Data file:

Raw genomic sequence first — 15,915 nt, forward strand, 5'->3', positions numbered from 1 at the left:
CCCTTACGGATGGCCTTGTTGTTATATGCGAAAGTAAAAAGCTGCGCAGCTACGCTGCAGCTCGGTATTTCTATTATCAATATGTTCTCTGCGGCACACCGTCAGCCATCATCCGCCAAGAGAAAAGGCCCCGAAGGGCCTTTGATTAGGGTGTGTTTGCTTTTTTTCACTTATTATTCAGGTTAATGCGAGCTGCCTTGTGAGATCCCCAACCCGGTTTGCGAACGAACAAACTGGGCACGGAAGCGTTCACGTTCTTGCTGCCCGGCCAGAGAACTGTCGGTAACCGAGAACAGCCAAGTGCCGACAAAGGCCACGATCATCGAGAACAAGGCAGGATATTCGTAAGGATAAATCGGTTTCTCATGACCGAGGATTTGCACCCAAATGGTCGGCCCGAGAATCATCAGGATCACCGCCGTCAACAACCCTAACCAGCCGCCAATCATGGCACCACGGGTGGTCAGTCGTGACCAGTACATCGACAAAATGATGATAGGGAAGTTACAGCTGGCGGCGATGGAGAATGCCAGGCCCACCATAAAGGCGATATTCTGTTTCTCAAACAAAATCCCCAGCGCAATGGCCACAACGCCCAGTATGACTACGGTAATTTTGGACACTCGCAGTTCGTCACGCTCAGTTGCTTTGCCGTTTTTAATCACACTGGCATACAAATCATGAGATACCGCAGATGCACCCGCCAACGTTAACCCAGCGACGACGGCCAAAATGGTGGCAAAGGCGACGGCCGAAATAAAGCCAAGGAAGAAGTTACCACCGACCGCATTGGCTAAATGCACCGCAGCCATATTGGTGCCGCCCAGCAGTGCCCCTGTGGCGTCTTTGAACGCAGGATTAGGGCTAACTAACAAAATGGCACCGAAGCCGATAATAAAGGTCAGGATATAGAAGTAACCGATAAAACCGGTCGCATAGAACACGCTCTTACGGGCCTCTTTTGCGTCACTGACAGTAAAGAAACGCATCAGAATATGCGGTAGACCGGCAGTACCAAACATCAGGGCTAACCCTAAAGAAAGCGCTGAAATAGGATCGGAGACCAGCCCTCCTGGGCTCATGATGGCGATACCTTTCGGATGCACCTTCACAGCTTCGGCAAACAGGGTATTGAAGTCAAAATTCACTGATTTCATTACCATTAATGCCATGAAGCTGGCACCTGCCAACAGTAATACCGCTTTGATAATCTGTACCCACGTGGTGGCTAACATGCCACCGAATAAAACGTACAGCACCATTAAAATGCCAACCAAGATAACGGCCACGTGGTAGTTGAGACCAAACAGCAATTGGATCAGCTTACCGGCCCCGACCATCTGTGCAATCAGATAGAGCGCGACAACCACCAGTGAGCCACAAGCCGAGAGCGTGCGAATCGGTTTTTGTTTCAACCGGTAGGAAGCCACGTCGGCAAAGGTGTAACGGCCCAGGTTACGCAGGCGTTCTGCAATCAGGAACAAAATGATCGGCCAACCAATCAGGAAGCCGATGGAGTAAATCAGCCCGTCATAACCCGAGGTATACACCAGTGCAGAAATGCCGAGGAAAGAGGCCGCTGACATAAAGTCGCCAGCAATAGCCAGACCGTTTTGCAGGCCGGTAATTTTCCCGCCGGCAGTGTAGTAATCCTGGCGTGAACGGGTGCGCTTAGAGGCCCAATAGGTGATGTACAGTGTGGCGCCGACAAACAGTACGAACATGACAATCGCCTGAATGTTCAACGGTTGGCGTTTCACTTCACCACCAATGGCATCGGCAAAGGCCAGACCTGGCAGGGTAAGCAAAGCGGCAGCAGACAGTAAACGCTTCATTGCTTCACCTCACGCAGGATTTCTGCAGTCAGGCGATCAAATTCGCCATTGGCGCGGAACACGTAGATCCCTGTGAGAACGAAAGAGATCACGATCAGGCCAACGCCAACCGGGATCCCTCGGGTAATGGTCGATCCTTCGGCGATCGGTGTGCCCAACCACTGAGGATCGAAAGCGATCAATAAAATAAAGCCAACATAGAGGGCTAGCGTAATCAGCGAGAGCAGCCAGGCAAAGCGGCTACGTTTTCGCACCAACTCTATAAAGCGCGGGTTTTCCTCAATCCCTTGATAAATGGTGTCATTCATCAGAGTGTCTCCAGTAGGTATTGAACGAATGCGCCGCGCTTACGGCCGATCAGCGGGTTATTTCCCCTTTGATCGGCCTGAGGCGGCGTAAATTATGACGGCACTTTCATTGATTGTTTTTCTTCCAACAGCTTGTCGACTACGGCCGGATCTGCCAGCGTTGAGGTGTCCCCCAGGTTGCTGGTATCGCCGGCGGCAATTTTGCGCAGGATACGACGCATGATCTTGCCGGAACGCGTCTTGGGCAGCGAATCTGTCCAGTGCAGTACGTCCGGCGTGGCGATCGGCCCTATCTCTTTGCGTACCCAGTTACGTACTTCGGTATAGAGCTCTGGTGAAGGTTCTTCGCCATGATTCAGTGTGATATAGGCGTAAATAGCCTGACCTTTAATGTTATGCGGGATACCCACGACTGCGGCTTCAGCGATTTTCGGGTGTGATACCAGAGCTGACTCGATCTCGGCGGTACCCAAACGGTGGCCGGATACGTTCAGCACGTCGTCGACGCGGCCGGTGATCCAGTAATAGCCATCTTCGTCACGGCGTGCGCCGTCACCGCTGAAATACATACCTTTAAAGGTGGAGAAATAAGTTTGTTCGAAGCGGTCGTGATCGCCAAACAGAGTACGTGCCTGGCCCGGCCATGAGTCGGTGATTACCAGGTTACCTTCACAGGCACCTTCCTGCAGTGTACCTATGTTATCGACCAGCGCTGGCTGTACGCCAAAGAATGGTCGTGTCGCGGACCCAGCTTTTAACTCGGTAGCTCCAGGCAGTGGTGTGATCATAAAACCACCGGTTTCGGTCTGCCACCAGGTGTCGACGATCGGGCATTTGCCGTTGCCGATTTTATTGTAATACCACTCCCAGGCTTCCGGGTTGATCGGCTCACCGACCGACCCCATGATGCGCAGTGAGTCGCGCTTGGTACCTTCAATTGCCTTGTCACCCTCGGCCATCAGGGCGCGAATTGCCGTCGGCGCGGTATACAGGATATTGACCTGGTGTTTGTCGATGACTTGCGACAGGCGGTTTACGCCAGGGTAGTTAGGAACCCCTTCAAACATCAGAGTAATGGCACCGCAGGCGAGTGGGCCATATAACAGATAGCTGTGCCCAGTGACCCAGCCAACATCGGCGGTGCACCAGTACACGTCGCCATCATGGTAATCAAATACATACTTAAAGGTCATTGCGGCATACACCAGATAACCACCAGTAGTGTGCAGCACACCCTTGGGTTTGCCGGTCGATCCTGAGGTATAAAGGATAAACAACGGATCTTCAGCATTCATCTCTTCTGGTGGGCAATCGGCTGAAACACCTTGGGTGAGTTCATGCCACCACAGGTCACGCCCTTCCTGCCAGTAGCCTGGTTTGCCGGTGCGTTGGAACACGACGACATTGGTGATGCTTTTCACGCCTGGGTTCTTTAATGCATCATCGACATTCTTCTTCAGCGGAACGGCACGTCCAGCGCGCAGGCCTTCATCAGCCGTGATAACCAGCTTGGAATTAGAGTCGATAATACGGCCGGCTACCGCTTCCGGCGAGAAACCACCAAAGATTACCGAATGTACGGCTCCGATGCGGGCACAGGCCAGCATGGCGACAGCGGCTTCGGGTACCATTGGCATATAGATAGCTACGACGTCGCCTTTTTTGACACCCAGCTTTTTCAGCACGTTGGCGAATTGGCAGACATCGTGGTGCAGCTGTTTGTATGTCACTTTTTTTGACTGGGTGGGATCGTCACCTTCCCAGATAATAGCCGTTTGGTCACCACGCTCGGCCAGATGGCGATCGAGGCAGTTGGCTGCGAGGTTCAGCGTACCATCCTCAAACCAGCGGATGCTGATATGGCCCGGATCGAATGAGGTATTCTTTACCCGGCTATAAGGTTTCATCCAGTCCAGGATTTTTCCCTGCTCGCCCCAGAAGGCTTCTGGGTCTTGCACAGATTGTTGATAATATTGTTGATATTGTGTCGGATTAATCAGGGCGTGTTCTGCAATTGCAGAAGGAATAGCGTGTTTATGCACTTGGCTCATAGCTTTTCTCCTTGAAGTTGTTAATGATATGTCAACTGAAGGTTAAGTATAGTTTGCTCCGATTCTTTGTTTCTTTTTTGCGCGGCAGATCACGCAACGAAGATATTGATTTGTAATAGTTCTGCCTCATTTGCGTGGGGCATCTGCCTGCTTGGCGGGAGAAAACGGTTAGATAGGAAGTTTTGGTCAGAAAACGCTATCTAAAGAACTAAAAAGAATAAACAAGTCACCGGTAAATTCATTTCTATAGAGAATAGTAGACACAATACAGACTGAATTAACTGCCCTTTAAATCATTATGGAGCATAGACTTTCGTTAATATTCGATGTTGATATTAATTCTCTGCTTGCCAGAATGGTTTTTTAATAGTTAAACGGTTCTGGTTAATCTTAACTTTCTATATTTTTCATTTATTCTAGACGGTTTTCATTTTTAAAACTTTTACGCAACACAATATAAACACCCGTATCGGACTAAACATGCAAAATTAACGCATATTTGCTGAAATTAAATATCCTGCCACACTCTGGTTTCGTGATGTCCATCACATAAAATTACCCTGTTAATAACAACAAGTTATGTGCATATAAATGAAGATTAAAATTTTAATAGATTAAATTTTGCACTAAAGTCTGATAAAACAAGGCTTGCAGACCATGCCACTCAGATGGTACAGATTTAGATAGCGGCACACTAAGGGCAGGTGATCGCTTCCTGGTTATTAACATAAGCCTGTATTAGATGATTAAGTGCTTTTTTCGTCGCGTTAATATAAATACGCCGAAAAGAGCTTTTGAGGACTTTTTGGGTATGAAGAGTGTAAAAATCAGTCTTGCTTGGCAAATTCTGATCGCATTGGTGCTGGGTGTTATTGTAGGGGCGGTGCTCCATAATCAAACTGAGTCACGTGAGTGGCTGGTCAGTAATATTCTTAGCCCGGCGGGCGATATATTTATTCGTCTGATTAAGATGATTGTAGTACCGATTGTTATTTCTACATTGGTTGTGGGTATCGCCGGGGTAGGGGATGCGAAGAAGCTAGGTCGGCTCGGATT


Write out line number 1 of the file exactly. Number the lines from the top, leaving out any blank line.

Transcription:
Raw genomic sequence first — 15,915 nt, forward strand, 5'->3', positions numbered from 1 at the left: